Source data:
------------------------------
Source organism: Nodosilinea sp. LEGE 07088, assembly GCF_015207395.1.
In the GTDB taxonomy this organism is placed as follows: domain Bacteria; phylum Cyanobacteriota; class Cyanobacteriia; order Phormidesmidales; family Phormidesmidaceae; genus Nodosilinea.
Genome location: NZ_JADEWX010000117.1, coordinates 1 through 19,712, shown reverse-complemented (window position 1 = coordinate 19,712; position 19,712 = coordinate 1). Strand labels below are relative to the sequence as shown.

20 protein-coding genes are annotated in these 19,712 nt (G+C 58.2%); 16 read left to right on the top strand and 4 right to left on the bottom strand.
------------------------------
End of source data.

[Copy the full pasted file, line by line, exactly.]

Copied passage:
Source organism: Nodosilinea sp. LEGE 07088, assembly GCF_015207395.1.
In the GTDB taxonomy this organism is placed as follows: domain Bacteria; phylum Cyanobacteriota; class Cyanobacteriia; order Phormidesmidales; family Phormidesmidaceae; genus Nodosilinea.
Genome location: NZ_JADEWX010000117.1, coordinates 1 through 19,712, shown reverse-complemented (window position 1 = coordinate 19,712; position 19,712 = coordinate 1). Strand labels below are relative to the sequence as shown.

20 protein-coding genes are annotated in these 19,712 nt (G+C 58.2%); 16 read left to right on the top strand and 4 right to left on the bottom strand.